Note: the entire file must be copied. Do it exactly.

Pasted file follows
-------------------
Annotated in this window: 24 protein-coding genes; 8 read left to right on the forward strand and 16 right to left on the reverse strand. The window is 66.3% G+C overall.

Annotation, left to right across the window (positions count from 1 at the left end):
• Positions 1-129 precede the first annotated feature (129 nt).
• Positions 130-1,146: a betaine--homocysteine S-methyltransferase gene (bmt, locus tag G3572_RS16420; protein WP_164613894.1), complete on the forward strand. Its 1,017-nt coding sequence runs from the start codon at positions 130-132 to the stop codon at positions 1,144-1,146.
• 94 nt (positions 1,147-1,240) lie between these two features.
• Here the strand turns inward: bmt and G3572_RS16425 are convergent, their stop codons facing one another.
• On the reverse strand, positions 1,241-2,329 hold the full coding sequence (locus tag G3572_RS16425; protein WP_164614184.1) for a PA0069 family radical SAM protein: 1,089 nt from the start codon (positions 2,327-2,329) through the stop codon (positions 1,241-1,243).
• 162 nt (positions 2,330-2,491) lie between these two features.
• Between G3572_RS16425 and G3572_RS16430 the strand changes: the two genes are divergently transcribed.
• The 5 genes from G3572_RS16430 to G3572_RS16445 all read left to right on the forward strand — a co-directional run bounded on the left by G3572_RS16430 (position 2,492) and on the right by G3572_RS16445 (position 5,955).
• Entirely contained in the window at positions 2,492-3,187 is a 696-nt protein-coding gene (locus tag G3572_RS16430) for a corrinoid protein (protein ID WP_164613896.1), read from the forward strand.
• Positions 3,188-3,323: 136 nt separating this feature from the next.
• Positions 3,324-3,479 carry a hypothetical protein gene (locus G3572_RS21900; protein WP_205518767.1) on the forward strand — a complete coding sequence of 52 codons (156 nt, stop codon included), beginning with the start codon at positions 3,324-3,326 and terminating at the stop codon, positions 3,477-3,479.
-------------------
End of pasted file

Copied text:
Annotated in this window: 24 protein-coding genes; 8 read left to right on the forward strand and 16 right to left on the reverse strand. The window is 66.3% G+C overall.

Annotation, left to right across the window (positions count from 1 at the left end):
• Positions 1-129 precede the first annotated feature (129 nt).
• Positions 130-1,146: a betaine--homocysteine S-methyltransferase gene (bmt, locus tag G3572_RS16420; protein WP_164613894.1), complete on the forward strand. Its 1,017-nt coding sequence runs from the start codon at positions 130-132 to the stop codon at positions 1,144-1,146.
• 94 nt (positions 1,147-1,240) lie between these two features.
• Here the strand turns inward: bmt and G3572_RS16425 are convergent, their stop codons facing one another.
• On the reverse strand, positions 1,241-2,329 hold the full coding sequence (locus tag G3572_RS16425; protein WP_164614184.1) for a PA0069 family radical SAM protein: 1,089 nt from the start codon (positions 2,327-2,329) through the stop codon (positions 1,241-1,243).
• 162 nt (positions 2,330-2,491) lie between these two features.
• Between G3572_RS16425 and G3572_RS16430 the strand changes: the two genes are divergently transcribed.
• The 5 genes from G3572_RS16430 to G3572_RS16445 all read left to right on the forward strand — a co-directional run bounded on the left by G3572_RS16430 (position 2,492) and on the right by G3572_RS16445 (position 5,955).
• Entirely contained in the window at positions 2,492-3,187 is a 696-nt protein-coding gene (locus tag G3572_RS16430) for a corrinoid protein (protein ID WP_164613896.1), read from the forward strand.
• Positions 3,188-3,323: 136 nt separating this feature from the next.
• Positions 3,324-3,479 carry a hypothetical protein gene (locus G3572_RS21900; protein WP_205518767.1) on the forward strand — a complete coding sequence of 52 codons (156 nt, stop codon included), beginning with the start codon at positions 3,324-3,326 and terminating at the stop codon, positions 3,477-3,479.